It’s mid-October… have you checked in on yourself lately? How’s the new school year treating you? Are you enjoying your classes? Also, before we forget, how’s your SAT/ACT prep coming along?

One of the biggest challenges in high school, a challenge that teachers and school administrators don’t always appreciate, is that the average student’s plate is usually overflowing with new and increasingly urgent responsibilities. It’s not always easy for high schoolers like you to keep your head above water, especially if you’re a sophomore or junior reading this. While adjusting to an increased workload is a natural part of growing up, it’s vital to keep a close eye on your mental health and how you’re responding to the daily grind of high school. After all, if you ignore your mental wellbeing for too long, you could find yourself headed for burnout and that’s never a good thing.

What is burnout?

Imagine you have a candle burning brightly inside you, filling you with the light and energy you need to get through your daily tasks. All of a sudden, that light is abruptly extinguished, taking your remaining motivation and energy with it. In other words, your inner light burned out.

Although not exactly a scientific term, “burnout” refers to that feeling when you simply can’t push ahead anymore. All the mounting responsibilities start to feel both physically and mentally draining, and you feel overwhelmed at the very thought of completing any tasks at all. Burnout can be caused by external factors such as pressure from parents or educators, or it can simply be brought about by one’s internal anxieties that come up with schooling and test prep.

Have you experienced this feeling before? Perhaps you’re in the middle of a burnout crisis right now. It’s a lot more common than you think, especially among adults. But someone your age shouldn’t have to worry about burnout when you should be getting your work done with enough time to hang out with friends and enjoy your teen years. With that said, let’s take a deeper dive into burnout, see how it applies to your test prep, and discover how to pull yourself out of burnout or how to avoid it outright.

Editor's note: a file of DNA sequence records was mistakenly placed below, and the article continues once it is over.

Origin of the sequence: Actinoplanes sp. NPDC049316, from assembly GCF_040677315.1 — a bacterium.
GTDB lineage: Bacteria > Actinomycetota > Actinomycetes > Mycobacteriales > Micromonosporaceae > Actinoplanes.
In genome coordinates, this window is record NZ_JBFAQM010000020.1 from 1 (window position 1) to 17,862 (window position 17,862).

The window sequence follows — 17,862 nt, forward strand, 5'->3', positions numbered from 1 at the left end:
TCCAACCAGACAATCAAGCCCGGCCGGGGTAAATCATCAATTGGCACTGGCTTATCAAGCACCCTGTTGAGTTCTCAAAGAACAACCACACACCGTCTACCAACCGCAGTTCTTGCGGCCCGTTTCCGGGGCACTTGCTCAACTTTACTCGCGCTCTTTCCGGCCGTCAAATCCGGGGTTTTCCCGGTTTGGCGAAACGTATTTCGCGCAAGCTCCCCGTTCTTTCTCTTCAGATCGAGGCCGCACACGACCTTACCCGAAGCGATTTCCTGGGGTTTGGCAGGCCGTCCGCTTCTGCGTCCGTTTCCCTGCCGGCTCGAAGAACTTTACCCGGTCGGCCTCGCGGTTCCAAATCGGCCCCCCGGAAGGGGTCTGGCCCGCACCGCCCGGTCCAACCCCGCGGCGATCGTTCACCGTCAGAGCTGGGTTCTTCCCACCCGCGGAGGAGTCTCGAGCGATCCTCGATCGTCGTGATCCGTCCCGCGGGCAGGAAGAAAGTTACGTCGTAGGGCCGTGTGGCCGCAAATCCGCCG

What are the signs of burnout syndrome?

The most noticeable sign of burnout is a lack of motivation to continue, even if you’re somebody who usually has no problem staying organized and getting your work done on time. These feelings of inactivity could come about due to your own dissatisfaction with your assignments or classes. It could also come if the challenges you’re facing in school are starting to feel overwhelming — perhaps your grades are slipping, or you’re simply having a tougher time balancing work and play.

This can manifest itself in many ways. If you’re overworked, then you’re likely experiencing physical exhaustion, especially if you’re not getting enough sleep due to the late nights spent finishing your assignments. If sleep is becoming a problem, then it’s likely affecting your moods, making you irritable, cynical, or even fearful. 

Now, let’s take a step back and look at our burnout symptoms: physical exhaustion, lack of sleep, irritable moods, and no motivation to meet your goals. If it’s only the middle of October and you’re already feeling burnt out, it’s no wonder that the last thing you want to add to your massive buffet plate of tasks is a round of SAT/ACT prep.

Although these symptoms are common in burnout for most people, everyone experiences burnout differently, so keep that in mind as you consider whether or not you’re feeling burnout right now. As you can see, burnout is a lot more serious than a stressful day or two here and there.

Now, what does SAT/ACT burnout look like?

Let’s be real for a moment: whether you decide to take the SAT or the ACT for college admissions, test prep can be a real drag. If you enroll in an SAT/ACT prep course, you might have to give up some of your Saturday mornings to take three-hour practice tests when you could be sleeping in. Even after taking multiple practice tests and attending as many classes as possible, you might still find yourself frustrated at your lack of progress, especially with so little time to study for these exams on top of your other small mountains of homework piling up on your desk. </